Man who ‘fell’ against Monet painting later had heart surgery

Andrew Shannon claims he collapsed in gallery and deniescausing criminal damage

The Claude Monet work, Argenteuil Basin with a Single Sailboat, is valued at €10 million

The Claude Monet work, Argenteuil Basin with a Single Sailboat, is valued at €10 million

 

A man who claims he collapsed into a Claude Monet painting had a quadruple heart bypass a year later, his trial has heard. The work, Argenteuil Basin with a Single Sailboat, is valued at €10 million

Andrew Shannon (48), Willans Way, Ongar, Dublin, denies causing criminal damage to the impressionist painting at the National Gallery of Ireland, Dublin, on June 29th, 2012.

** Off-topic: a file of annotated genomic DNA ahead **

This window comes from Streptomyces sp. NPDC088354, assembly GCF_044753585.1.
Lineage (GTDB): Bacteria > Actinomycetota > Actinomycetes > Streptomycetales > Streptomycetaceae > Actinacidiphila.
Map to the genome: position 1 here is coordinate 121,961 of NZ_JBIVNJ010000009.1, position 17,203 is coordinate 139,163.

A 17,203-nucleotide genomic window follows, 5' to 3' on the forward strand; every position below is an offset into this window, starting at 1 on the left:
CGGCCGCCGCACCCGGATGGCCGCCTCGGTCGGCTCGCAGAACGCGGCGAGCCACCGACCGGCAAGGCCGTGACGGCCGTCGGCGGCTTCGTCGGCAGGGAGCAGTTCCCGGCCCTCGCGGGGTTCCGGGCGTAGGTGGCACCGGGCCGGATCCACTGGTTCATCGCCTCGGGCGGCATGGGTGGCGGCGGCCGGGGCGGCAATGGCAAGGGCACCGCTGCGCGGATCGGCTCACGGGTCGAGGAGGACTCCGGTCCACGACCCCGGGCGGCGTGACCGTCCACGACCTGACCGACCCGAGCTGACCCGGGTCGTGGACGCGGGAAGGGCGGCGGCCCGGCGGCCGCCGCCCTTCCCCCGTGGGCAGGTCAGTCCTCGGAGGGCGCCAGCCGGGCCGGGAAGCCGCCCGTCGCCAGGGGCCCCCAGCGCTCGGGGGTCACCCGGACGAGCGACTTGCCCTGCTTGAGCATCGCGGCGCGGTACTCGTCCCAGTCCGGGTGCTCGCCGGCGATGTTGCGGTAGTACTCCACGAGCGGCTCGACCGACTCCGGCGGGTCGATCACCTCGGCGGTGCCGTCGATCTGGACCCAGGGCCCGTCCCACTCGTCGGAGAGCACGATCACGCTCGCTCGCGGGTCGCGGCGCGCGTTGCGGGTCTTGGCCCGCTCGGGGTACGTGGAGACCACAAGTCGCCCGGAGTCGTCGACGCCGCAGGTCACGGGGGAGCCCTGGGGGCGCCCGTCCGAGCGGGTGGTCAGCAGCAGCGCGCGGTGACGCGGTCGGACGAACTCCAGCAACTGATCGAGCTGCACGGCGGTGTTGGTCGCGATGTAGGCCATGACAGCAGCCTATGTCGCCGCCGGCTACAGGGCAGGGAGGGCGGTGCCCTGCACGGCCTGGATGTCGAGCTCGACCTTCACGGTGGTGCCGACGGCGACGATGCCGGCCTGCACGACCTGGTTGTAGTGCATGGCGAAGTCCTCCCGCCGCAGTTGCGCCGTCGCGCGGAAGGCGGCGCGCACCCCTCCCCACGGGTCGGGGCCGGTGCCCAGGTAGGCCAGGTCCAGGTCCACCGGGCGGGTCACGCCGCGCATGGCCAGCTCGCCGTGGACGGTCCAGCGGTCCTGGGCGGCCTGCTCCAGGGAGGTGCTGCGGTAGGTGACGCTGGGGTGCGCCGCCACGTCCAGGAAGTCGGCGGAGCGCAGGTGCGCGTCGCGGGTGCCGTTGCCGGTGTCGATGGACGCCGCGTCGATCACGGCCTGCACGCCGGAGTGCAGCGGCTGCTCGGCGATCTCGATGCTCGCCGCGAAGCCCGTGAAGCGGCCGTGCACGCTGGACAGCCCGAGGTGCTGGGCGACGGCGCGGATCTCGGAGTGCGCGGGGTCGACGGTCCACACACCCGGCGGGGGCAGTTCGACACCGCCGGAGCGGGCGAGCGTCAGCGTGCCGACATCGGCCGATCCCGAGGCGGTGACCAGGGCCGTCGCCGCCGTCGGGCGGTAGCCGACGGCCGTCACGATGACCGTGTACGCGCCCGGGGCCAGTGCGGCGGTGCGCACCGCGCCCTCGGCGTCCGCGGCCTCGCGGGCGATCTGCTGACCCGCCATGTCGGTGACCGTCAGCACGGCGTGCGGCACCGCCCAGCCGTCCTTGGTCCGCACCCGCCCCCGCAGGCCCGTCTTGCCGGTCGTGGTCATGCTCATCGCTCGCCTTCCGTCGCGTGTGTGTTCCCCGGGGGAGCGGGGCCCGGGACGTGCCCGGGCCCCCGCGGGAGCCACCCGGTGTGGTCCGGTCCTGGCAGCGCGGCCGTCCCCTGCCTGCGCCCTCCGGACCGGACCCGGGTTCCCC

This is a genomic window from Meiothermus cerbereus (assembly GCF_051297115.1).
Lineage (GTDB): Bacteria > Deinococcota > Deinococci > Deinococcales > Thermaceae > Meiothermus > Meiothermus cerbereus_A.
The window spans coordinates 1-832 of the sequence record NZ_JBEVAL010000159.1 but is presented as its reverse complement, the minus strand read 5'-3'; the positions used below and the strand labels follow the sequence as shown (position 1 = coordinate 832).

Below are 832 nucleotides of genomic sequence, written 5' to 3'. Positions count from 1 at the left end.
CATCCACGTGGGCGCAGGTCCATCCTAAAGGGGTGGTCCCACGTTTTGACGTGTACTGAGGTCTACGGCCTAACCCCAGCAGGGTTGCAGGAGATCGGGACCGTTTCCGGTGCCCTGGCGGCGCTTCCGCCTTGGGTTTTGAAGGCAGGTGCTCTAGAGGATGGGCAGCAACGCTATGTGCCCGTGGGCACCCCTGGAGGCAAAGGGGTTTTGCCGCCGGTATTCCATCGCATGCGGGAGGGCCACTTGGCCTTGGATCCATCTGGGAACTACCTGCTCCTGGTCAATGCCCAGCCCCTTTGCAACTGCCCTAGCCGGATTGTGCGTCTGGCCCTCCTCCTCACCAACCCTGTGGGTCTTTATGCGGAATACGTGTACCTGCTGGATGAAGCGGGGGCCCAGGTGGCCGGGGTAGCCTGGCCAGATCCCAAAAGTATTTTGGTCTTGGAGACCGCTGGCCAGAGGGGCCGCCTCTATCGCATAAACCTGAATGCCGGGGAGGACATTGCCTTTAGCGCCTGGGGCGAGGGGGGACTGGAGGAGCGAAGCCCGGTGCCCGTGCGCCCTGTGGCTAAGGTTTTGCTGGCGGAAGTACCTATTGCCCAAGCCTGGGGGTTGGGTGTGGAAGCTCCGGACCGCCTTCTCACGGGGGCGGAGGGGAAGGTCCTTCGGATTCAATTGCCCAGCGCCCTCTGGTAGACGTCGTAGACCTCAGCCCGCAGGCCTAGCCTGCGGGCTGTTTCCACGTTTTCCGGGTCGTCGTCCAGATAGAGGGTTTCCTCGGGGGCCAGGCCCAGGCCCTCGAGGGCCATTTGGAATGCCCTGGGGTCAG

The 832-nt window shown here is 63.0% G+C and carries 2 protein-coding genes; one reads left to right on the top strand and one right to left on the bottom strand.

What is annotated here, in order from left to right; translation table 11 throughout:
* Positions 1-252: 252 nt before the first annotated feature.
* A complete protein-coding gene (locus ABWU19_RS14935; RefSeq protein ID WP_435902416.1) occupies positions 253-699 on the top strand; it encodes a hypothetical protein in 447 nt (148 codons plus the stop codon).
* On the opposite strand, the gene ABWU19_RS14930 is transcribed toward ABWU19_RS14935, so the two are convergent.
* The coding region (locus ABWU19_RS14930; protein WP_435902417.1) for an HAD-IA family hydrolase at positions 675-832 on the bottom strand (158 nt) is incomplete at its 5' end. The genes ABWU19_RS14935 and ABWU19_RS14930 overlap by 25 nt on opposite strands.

He told witnesses he “felt weak” and “fell against” the oil painting, explaining to paramedics that he suffered from unstable angina.

The jury at Dublin Circuit Criminal Court heard Mr Shannon arrived at St James’s Hospital on July 2nd, 2013, having suffered a heart attack.

Consultant surgeon Nicholas Walcot told Brendan Grehan SC, defending, that he supervised coronary surgery on Mr Shannon on July 15th, 2013, when he had 90 per cent blockages in all three major vessels of the heart, which would have built up over the years.

Asked for his expert opinion on the event in the gallery, Mr Walcot said Mr Shannon getting up and walking away was “a little bit inconsistent”.

“If somebody collapses, I would have thought the person would stay down or sit down quickly.”